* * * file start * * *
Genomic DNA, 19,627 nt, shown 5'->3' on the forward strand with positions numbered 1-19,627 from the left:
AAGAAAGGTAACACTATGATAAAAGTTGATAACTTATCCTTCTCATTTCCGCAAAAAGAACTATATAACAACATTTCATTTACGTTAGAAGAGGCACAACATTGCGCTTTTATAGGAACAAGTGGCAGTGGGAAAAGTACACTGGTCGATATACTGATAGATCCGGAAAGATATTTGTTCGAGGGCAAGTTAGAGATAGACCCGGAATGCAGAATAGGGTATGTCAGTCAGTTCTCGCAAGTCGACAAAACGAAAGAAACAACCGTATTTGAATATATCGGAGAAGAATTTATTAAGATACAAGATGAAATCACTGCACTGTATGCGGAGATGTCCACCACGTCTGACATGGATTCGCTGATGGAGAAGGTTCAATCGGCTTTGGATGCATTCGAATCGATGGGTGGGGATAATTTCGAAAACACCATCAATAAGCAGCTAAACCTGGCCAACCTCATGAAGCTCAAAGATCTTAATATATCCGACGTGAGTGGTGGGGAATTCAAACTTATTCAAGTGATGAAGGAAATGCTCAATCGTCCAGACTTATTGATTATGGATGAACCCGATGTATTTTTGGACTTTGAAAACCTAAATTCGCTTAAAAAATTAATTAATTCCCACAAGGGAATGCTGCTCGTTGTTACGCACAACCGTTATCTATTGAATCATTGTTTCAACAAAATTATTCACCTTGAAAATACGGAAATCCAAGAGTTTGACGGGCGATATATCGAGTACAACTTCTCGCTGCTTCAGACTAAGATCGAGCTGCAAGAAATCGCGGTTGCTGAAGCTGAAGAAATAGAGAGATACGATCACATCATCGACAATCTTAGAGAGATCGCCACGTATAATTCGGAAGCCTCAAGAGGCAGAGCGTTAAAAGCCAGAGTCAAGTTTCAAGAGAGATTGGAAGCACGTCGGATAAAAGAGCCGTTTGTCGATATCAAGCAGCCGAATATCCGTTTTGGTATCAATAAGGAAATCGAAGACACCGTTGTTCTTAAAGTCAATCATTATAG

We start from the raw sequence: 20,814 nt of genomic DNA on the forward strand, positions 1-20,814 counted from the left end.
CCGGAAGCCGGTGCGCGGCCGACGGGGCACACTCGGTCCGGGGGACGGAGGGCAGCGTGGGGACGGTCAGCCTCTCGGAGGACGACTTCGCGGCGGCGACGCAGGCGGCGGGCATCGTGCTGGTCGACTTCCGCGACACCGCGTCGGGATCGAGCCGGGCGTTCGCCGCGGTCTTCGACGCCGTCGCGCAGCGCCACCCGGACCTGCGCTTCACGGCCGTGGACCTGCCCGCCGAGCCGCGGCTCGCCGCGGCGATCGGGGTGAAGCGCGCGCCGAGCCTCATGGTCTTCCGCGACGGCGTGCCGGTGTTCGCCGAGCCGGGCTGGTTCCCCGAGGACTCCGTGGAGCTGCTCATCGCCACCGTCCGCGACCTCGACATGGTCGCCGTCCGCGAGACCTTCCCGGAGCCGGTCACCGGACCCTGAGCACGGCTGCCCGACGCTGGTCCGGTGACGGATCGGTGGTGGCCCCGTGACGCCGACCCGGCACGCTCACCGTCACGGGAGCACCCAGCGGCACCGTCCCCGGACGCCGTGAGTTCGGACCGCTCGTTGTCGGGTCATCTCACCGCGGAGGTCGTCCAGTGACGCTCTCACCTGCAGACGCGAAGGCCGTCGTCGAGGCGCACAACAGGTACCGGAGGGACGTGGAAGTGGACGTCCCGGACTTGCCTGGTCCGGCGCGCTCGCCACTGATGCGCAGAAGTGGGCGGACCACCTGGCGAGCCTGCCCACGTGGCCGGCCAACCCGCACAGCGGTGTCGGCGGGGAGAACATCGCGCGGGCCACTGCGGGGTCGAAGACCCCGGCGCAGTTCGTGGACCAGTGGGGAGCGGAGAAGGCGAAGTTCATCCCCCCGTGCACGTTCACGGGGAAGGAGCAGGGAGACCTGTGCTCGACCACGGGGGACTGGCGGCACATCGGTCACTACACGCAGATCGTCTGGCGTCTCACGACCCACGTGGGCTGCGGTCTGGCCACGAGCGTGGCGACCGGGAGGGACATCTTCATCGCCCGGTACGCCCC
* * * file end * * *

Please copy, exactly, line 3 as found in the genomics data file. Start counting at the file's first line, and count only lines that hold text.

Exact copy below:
We start from the raw sequence: 20,814 nt of genomic DNA on the forward strand, positions 1-20,814 counted from the left end.